Janet Beer: ministers should not publicly criticise university teaching

University of Liverpool vice-chancellor says remarks harm UK’s global reputation

October 8, 2015
Janet Beer University of Liverpool

The UK is in danger of “shooting ourselves in both feet” when leaders criticise the quality of university teaching in public, a senior academic has claimed.

Janet Beer, vice-chancellor at the University of Liverpool, said universities need to pay “rigorous attention to the quality of what happens in our lecture halls” but it “does not do us any good reputationally when we beat ourselves up in public”.

Speaking at a conference on transnational education hosted by Universities UK and the UK Higher Education International Unit, Professor Beer said: “When our minister describes the quality of some of our lectures as ‘lamentable’, it is not a great moment for higher education.”

Last month universities minister Jo Johnson claimed in a speech at UUK’s annual conference that “lamentable teaching” is damaging the reputation of British higher education.

Professor Beer added: “There is some brilliant stuff going on at universities in this country, and indeed some very creative and inventive pedagogy in overseas contexts.

“The expectation of students is quite rightly growing. I’m not saying all teaching is good; by no means am I saying that.

“We need to pay very rigorous attention to the quality of what happens in our lecture halls, seminar rooms and tutorials, but it does not do us any good reputationally when we beat ourselves up in public, which we seem to do on a reasonably regular basis.”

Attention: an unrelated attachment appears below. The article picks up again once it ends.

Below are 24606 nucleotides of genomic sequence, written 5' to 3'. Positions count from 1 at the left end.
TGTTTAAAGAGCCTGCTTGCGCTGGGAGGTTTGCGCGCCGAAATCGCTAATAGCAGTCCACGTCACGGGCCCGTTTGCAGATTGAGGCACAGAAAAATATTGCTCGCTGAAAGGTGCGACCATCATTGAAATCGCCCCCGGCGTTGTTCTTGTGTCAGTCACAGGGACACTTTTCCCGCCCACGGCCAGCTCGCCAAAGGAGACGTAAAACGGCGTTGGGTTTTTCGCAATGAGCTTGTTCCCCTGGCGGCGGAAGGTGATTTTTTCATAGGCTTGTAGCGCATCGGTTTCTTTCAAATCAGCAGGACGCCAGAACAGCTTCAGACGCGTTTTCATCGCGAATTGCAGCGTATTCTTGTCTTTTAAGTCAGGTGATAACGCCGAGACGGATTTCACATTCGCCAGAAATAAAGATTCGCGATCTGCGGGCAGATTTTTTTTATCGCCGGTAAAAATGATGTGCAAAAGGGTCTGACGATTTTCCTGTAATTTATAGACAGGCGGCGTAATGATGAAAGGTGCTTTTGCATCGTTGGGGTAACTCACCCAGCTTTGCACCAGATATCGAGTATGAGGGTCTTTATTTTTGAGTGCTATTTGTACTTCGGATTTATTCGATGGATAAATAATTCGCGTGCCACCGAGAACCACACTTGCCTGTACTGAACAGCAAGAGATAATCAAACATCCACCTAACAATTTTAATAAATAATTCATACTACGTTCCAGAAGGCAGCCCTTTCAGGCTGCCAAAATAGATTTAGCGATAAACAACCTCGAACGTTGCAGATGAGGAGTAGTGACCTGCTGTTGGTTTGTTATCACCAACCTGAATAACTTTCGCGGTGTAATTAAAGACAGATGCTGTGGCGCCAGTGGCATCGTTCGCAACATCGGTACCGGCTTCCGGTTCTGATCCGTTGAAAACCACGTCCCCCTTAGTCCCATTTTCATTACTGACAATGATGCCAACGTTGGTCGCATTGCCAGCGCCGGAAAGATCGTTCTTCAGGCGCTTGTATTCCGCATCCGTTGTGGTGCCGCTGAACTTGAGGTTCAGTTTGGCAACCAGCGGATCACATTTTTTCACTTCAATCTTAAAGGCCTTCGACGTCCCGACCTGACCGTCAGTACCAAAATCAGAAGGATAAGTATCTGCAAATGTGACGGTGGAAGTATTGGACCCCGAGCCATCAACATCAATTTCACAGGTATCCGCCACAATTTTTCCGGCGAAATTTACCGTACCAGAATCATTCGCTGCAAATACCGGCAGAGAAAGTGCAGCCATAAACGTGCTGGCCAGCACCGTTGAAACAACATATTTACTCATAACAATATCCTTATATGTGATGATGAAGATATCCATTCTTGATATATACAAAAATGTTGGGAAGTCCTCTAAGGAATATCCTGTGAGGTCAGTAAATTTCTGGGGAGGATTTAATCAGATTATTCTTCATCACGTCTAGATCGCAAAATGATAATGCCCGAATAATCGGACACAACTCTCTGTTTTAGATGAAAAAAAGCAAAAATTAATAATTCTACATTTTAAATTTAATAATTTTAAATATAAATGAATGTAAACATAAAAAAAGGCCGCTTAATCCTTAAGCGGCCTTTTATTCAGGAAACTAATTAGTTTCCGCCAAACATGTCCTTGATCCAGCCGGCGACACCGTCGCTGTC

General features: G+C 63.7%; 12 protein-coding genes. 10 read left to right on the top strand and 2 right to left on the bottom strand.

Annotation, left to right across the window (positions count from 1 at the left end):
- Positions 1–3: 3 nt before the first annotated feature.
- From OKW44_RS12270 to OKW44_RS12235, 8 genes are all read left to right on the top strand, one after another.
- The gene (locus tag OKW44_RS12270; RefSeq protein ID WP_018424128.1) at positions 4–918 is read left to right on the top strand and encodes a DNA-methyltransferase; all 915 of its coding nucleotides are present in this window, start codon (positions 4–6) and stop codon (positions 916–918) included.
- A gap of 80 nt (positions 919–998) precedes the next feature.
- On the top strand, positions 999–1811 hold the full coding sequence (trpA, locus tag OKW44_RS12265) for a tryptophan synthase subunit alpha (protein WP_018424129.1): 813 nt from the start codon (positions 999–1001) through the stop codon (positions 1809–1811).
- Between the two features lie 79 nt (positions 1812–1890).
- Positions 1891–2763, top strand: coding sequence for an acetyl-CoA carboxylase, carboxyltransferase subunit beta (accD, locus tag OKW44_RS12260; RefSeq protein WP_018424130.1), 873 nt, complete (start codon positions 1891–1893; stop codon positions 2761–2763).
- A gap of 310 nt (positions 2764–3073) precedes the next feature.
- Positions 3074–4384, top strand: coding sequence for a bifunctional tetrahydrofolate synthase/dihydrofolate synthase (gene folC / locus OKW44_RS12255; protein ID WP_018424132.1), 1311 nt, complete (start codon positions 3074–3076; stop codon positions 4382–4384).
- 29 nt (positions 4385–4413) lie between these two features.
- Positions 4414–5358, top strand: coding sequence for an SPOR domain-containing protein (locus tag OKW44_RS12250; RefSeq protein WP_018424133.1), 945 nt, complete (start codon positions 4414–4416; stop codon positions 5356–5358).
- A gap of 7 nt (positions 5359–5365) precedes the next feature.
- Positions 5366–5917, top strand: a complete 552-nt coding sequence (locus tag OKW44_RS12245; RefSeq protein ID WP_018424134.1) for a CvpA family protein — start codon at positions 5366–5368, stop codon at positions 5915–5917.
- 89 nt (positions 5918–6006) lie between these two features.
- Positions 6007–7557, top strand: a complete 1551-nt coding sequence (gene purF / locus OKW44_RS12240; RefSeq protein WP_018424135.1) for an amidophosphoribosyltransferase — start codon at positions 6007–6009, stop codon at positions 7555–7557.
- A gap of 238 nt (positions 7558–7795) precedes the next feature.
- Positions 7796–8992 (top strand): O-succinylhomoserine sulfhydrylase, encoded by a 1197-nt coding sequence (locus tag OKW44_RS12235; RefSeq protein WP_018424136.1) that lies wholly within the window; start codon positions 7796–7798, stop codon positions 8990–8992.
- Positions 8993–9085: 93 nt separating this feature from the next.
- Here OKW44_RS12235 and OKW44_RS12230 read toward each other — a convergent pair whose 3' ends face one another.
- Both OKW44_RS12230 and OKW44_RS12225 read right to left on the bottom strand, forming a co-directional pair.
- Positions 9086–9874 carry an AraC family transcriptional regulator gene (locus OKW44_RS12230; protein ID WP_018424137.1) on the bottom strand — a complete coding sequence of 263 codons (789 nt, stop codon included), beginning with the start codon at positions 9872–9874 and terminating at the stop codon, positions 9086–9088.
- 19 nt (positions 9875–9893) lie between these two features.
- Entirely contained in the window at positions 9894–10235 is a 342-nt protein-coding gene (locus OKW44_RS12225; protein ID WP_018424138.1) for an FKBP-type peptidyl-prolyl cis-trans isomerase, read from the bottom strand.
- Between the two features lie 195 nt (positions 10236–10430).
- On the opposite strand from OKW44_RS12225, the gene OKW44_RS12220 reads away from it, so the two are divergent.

Meanwhile, Troy Heffernan, professor of transnational education and international director of Plymouth Business School at Plymouth University, said that as the competition for transnational education increases, so too will the tension between profitability and quality.

“There is a real tension, I’m finding, between profitability of the operation and the quality of the operation. Quality is key,” he said.

He advised universities involved with transnational education to ensure they have a full understanding of the Quality Assurance Agency code in this area and “examine” potential international partners “at an early stage”.

“The DNA has to be right on both sides. Ask, is it of benefit to your university? Is it of benefit to their institution? And will students come? You must answer yes to all three.”


You've reached your article limit

Register to continue

Registration is free and only takes a moment. Once registered you can read a total of 6 articles each month, plus:

  • Sign up for the editor's highlights
  • Receive World University Rankings news first
  • Get job alerts, shortlist jobs and save job searches
  • Participate in reader discussions and post comments

Reader's comments (1)

And in other news the British Tourist Authority has urged ministers not to refer to "saving for a rainy day" as it reinforces negative impressions of the UK's weather.

Have your say

Log in or register to post comments

Featured Jobs

Researcher in Fluid Dynamics

Norwegian University Of Science & Technology -ntnu


Greenwich School Of Management Ltd

PhD Research Fellow in Medical Physics

Norwegian University Of Science & Technology -ntnu

Postdoctoral position in Atmospheric and Space Physics

Norwegian University Of Science & Technology -ntnu

PhD Fellow in Machine Learning

Norwegian University Of Science & Technology -ntnu
See all jobs

Most Commented

Doctoral study can seem like a 24-7 endeavour, but don't ignore these other opportunities, advise Robert MacIntosh and Kevin O'Gorman

Matthew Brazier illustration (9 February 2017)

How do you defeat Nazis and liars? Focus on the people in earshot, says eminent Holocaust scholar Deborah Lipstadt

Improvement, performance, rankings, success

Phil Baty sets out why the World University Rankings are here to stay – and why that's a good thing

Warwick vice-chancellor Stuart Croft on why his university reluctantly joined the ‘flawed’ teaching excellence framework

people dressed in game of thrones costume

Old Germanic languages are back in vogue, but what value are they to a modern-day graduate? Alice Durrans writes